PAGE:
Tuesday, September 19, 2006

pre-proper-response thoughts on Yuva

It's really, really good.

And without having had time to put much thought into the matter yet, I'd say it's better - by which I mean more effective to me - than Rang De Basanti.

And until I have time to write up my thoughts, which might be awhile, the way this week and weekend are shaping up, here are three things in it that I noticed, none of which are important, but you know me, that's the kind of thing I notice:
1) It appears that Arjun's family has a Swatch phone. My friend Rosalie had one of these in high school - it was clear plastic, so you could see all the colorful wire bits inside. (This is very appropriate, actually, because today at lunch I saw someone with the very Swatch that my friend Jenny had in junior high - and the rush of time swooshing past me was incredible, I was right back in choir rehearsal, sitting with her and giggling and making up fortunes [by the MASH method, of course] and doodling the names of the boys we liked on our folders - artifacts can be so powerful, it's amazing.) (Do we ever grow out of doodling the name of the boy we like while we're supposed to be paying attention to something else? Or is that just me?) (Anyway.)
2) In the subtitles, at least, Vivek offers Kareena the chance to enjoy "one cup of pure, harmless, platonic coffee." Sold!
3) The professor warns Ajay and his pals that if they keep up their current activities, they'll become "rusticated." I'm pretty sure she even says it in English. This is an absolutely wonderful term that I've only ever heard (/read) in Bollywood. (I forget the other movie I've caught it in, and I think it had a college setting too - maybe Main Hoon Na?)

Update to post (September 20, 2006): After zeroin, uiuc_anon, and ggop wrote in about "rusticate," I realized how badly I want to know what this word means and why I had it sort of wrong. I had assumed it just meant "to become/make something less sophisticated" or "to countrify," as though if you carried on with your hooliganish behavior you would be no better than a pig in its slop. But no, is has Oxbridgey meaning! You'd think after my two years in an Oxbridgey college I would have encountered that - it's where I learned "chit," for example - but no. Maybe no one gets rusticated from a Canadian Oxbridgey graduate college. Anyway, I have the OED open, and the first meaning of "to rusticate" is "To go or retire into the country; to stay or sojourn in the country; to assume rural manners, to live a country life." Makes sense. The second definition is the school one, and it first appeared in 1714. (Interestingly, it also appeared in 1734 in what appears to be an American publication, so it's not solely an English-English thing.) I assume it came about from all those gentlemen's sons, who, after having gone a shandy too far, were sent back to their country houses. And its third sense is "To imbue with rural manners; to countrify," the negative implications of which are what I had first assumed. I love when I learn things from Bollywood.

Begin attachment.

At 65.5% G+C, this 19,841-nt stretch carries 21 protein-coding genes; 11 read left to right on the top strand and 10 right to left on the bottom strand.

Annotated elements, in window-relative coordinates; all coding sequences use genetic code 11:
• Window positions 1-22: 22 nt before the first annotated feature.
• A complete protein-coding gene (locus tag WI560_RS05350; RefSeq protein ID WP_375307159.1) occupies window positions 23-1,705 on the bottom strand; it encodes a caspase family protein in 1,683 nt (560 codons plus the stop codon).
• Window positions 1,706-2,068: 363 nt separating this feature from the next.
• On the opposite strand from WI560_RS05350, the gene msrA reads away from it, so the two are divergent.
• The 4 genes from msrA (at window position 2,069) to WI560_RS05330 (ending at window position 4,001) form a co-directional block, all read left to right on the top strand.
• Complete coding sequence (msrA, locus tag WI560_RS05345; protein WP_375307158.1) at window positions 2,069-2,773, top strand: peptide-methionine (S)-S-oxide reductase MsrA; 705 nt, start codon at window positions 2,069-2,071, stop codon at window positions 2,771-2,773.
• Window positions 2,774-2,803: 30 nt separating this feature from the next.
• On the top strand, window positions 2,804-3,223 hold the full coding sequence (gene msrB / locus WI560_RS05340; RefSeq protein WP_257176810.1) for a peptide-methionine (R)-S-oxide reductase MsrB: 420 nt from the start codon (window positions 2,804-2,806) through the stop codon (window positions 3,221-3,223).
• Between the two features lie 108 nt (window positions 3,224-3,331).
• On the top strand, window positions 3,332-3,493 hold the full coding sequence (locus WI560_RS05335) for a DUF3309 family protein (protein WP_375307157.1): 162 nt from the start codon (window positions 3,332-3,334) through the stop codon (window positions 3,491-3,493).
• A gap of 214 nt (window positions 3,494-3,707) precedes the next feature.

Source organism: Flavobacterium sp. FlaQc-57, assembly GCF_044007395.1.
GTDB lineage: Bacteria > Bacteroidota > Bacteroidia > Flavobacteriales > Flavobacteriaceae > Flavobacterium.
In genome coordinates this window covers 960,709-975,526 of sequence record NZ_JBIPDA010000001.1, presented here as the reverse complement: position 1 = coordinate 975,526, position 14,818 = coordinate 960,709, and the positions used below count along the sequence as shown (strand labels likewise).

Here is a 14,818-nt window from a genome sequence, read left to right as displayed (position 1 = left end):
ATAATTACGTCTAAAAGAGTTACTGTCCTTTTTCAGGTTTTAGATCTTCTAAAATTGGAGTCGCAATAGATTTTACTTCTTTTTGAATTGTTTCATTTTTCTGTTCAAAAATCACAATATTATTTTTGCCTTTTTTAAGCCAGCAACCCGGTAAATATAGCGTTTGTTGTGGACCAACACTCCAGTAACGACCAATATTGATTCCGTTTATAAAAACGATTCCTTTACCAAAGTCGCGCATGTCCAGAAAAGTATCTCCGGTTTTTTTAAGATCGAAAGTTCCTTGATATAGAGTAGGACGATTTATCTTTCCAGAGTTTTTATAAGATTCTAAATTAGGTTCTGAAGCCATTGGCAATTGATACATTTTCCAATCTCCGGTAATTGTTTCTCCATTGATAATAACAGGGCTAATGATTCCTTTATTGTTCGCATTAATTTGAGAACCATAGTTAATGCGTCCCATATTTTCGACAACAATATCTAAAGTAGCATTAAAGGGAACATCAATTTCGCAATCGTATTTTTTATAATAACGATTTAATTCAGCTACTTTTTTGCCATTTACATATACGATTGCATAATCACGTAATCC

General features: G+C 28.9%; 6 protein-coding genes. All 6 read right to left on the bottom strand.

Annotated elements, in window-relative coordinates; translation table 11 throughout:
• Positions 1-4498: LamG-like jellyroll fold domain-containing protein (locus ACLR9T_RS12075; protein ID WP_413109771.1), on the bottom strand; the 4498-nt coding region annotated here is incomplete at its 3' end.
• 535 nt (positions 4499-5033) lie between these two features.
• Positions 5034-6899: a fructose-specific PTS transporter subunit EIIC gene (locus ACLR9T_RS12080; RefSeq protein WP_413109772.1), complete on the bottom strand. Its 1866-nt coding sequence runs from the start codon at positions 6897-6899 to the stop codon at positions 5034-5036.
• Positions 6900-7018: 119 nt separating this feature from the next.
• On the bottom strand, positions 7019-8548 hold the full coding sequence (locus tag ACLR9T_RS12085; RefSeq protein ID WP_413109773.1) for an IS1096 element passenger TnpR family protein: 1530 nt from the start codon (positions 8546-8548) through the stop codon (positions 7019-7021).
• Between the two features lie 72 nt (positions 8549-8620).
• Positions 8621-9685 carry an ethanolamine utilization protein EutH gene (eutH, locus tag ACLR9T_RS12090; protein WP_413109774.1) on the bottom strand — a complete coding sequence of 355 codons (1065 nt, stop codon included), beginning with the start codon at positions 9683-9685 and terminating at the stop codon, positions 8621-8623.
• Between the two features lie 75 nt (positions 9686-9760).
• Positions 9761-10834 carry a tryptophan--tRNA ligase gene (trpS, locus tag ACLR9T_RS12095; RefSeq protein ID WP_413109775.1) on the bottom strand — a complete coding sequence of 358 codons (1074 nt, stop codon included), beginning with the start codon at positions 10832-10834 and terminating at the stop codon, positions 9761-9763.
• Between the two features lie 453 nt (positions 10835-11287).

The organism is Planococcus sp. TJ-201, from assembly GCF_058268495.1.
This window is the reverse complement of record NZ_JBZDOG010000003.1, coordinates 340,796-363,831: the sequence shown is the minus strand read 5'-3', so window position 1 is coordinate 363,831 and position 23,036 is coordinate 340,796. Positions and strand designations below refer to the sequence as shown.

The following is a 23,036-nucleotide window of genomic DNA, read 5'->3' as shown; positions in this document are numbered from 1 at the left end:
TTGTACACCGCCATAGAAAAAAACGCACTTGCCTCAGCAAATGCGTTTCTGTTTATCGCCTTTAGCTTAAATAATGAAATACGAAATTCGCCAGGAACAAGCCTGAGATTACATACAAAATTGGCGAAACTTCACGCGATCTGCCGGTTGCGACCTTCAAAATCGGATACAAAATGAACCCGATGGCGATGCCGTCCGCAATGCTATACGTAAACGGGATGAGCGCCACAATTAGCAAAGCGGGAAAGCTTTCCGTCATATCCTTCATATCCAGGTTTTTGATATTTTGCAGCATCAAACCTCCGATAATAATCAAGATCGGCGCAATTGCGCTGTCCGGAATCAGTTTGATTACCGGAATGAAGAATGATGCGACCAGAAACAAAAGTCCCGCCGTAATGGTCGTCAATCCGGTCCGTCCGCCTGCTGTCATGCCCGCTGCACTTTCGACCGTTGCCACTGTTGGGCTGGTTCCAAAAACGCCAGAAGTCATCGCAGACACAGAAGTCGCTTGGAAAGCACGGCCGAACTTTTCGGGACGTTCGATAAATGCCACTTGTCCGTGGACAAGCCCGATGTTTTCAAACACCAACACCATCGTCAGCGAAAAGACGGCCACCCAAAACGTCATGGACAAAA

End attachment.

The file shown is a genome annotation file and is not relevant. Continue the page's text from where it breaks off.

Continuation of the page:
This concludes today's edition of Beth's Etymology Corner. See you next week!

10 comments:

michael said...

interesting thing, comparing rdb and yuva. i'd vote for the first one. that is cause yuva tells directly whats wrong and whats right. but rdb isn't that way. it shows developement as a matter of time but does not say its right or wrong. it was often heavily critisized not to say whats right and whats wrong. i like such films you can hour and hour discuss about but don't find the directors opinion openly. yuva is bye the way another movie by making. these three storylines connecting at the bridge are something special, but they dont help by developing the different characters and doesn't heöp by showing individual problems.